Aerospace original equipment manufacturer (OEM) assembly lines and spray booths and maintenance, repair, and overhaul (MRO) hangars must precisely coat aircraft for reliable performance, protection, and prolonged life.
Accurate coating thickness measurement enables plating, anodizing, powder coating, and other coatings, preventing corrosion or wear of metal substrates.
The following reviews the industry’s challenges, along with the benefits of instantaneous handheld coating thickness gages.
Q: What are typical aerospace coating specs and how hard are they to achieve?
A: Properly applied coatings, with thickness measured in mils (0.001") or microns (0.001mm) prevent coating breaches that can lead to corrosion of underlying substrates. Precise application to spec, along with coating measurement, can prevent leaks and other safety issues.
Until recently, conducting frequent laboratory-quality coating thickness tests throughout the manufacturing process or in the field, required meticulous sampling and preparation, as well as laboratory evaluation. Although portable coating thickness gages are not new, most fail to provide the accuracy, speed, or simplicity required for quick checks on the production line or in the field.
Q: How has coating thickness measurement traditionally been done, and what are the drawbacks?
A: Traditional laboratory and online-based coating thickness measurement techniques are useful in the right settings, but they lack the simplicity and flexibility required for frequent spot checks.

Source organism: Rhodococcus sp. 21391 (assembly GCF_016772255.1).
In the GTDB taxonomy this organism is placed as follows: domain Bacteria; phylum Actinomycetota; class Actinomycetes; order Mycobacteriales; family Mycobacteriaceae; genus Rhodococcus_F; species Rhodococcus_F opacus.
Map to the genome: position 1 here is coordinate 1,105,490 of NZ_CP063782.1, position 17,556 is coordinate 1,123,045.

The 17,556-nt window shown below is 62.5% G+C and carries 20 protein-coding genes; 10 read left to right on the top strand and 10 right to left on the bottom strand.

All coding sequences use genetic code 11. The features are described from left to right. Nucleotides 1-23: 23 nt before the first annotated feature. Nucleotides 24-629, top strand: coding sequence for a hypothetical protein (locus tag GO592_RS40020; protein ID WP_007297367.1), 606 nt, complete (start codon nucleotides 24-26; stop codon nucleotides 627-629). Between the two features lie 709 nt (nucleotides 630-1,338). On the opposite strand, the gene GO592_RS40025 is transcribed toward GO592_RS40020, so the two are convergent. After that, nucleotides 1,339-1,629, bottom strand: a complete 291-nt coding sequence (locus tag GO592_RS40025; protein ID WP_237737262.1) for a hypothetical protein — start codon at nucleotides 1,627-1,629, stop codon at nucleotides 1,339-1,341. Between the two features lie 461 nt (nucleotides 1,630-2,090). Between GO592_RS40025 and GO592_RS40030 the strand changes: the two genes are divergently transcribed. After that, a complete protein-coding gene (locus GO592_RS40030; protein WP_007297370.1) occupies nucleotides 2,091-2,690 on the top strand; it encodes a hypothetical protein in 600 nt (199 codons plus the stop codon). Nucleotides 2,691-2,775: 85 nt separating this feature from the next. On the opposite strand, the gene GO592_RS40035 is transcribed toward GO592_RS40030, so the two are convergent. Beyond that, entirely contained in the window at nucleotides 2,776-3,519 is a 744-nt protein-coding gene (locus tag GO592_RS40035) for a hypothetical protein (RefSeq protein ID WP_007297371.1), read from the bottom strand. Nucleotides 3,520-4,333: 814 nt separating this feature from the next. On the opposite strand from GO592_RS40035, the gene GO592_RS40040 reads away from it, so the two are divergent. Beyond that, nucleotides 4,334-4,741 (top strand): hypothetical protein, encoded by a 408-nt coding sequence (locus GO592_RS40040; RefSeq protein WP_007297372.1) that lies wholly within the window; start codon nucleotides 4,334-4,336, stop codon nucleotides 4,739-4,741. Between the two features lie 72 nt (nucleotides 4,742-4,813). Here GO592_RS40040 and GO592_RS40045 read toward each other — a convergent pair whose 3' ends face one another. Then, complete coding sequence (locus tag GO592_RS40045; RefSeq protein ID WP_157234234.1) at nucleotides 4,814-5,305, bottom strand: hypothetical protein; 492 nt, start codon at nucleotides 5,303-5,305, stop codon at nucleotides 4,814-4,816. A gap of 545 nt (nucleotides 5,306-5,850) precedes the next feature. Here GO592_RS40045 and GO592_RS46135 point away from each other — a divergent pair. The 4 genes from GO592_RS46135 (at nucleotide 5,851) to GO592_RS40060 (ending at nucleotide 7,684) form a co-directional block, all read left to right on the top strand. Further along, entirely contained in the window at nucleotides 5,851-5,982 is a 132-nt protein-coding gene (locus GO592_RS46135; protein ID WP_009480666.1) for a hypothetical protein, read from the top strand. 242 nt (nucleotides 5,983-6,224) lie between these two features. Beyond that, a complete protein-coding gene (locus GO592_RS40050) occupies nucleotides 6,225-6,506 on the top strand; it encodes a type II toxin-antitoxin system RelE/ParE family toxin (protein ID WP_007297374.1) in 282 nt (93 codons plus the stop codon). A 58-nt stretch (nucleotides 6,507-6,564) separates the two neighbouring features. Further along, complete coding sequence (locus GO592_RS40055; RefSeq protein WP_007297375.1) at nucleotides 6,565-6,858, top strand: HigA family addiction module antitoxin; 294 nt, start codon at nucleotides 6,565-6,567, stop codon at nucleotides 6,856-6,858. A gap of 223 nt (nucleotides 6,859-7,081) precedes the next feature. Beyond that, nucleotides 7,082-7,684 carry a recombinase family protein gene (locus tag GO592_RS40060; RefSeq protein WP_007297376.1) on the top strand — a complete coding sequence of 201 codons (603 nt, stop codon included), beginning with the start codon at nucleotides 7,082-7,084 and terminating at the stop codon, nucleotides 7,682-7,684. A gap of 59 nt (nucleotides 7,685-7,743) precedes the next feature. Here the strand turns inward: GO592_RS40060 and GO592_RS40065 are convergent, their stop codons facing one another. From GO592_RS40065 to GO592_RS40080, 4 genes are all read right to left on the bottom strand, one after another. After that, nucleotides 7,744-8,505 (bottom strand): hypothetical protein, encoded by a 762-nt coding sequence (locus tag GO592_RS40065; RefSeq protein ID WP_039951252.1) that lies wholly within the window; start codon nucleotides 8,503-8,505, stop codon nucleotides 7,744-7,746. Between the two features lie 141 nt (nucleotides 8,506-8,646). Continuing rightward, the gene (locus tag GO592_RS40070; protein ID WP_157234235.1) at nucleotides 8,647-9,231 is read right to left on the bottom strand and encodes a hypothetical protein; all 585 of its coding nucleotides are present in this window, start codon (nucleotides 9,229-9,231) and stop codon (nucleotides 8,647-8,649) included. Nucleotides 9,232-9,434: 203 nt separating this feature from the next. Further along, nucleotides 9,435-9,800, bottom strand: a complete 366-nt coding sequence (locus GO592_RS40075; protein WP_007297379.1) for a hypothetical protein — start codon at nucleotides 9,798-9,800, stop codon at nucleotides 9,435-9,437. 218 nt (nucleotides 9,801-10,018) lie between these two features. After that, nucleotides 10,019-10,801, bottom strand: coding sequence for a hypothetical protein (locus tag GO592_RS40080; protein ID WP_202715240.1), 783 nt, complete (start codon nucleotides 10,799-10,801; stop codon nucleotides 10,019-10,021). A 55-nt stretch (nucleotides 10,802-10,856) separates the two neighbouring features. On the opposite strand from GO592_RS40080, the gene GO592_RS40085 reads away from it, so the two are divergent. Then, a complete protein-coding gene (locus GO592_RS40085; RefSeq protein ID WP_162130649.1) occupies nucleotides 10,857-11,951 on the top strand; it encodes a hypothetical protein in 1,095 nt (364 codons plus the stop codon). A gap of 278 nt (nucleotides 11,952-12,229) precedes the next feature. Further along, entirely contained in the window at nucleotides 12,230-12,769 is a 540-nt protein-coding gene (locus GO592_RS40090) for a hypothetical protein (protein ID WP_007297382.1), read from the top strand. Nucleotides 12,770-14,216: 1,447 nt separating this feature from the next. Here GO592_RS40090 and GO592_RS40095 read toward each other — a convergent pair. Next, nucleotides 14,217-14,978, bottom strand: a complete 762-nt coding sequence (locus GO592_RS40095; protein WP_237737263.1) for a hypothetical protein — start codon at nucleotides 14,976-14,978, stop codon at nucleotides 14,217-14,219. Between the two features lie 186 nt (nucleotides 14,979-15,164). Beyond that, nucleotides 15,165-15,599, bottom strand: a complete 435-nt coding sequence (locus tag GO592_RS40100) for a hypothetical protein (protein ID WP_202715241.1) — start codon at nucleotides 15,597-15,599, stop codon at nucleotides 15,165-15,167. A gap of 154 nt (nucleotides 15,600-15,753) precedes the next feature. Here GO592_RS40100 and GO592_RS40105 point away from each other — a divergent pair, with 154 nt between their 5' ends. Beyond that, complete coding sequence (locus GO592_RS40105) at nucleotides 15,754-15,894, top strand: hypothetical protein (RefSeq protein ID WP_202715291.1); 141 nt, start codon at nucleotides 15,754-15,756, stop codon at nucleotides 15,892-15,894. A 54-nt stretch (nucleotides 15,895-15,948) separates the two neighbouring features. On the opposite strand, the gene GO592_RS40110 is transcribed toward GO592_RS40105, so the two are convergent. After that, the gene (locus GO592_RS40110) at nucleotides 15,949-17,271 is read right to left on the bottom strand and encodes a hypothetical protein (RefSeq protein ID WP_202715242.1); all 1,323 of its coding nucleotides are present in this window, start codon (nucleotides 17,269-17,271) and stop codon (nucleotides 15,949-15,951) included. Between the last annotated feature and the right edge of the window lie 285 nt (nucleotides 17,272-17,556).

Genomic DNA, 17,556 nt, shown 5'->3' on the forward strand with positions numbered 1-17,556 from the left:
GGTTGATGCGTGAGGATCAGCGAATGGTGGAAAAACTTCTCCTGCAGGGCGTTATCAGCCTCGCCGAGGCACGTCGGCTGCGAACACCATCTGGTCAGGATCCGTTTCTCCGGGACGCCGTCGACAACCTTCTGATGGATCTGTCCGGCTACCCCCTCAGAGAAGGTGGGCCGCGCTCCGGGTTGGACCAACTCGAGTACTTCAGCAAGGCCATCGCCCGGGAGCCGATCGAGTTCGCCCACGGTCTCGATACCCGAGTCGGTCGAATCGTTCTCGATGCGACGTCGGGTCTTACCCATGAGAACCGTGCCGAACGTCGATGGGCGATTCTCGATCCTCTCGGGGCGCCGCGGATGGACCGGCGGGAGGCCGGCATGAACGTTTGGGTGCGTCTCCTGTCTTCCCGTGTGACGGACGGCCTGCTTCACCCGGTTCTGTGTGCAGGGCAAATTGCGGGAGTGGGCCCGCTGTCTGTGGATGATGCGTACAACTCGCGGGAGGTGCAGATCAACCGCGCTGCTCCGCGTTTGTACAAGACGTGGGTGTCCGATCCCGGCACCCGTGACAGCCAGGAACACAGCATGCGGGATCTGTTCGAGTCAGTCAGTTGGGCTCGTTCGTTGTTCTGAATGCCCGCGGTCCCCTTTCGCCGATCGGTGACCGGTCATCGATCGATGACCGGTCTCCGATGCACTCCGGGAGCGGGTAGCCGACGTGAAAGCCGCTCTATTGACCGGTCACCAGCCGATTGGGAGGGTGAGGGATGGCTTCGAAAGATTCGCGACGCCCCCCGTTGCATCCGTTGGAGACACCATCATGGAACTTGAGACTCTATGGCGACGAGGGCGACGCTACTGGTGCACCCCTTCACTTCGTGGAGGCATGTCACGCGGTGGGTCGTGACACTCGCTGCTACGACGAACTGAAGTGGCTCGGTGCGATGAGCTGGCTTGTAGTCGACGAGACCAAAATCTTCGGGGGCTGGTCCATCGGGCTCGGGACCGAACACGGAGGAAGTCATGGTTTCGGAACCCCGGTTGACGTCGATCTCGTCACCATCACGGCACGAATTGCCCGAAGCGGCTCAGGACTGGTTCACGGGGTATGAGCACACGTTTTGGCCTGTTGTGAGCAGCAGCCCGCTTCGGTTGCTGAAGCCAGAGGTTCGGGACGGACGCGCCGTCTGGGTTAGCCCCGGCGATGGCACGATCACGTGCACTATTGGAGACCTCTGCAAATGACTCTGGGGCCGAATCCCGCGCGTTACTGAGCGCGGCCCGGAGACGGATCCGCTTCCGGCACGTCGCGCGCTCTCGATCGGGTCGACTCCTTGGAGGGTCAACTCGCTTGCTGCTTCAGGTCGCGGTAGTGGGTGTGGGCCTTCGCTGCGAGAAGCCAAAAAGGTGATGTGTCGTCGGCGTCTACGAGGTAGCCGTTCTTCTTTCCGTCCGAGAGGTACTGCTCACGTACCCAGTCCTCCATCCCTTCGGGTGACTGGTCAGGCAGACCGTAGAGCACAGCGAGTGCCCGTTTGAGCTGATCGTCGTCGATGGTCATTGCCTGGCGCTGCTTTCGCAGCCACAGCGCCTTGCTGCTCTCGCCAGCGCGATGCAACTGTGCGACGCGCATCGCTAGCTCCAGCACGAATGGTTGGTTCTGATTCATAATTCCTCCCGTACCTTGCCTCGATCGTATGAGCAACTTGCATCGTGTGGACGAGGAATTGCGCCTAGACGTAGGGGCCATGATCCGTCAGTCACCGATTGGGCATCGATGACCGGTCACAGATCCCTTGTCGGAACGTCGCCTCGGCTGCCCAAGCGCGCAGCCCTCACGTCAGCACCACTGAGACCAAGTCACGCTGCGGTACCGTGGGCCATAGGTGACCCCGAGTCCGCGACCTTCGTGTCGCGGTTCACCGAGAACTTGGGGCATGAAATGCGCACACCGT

Conventional coating tests, such as scratch testing, are destructive, preventing products from returning to the production line without recoating or repairs at additional expense. Also, since only a small portion of the component is usually tested, results may not be representative of the entire part.
Various portable coating thickness measurement devices that have been developed have not always provided the necessary accuracy or ease of use.
In certain environments with multiple substrates, devices typically had difficulty determining the substrate or using the correct test for the application. So, manufacturers needed multiple measurement devices, complicating testing and adding cost.
Finally, typical coating measurement methods can’t usually measure curved or complex surfaces accurately. This prevented easy spot-checking for pipe, piping, and convoluted component designs.
Q: How can using portable coating thickness measurement devices help aerospace OEMs and MROs?
A: Handheld devices now allow personnel to easily and quickly perform lab-quality coating thickness measurements. Some options instantly measure coating thickness of almost any non-magnetic coating on ferrous and non-ferrous substrates. This is possible using only one hand, even on curved and complex surfaces.
Q: How can using accurate coating thickness gages help test for safety, compliance, and quality control?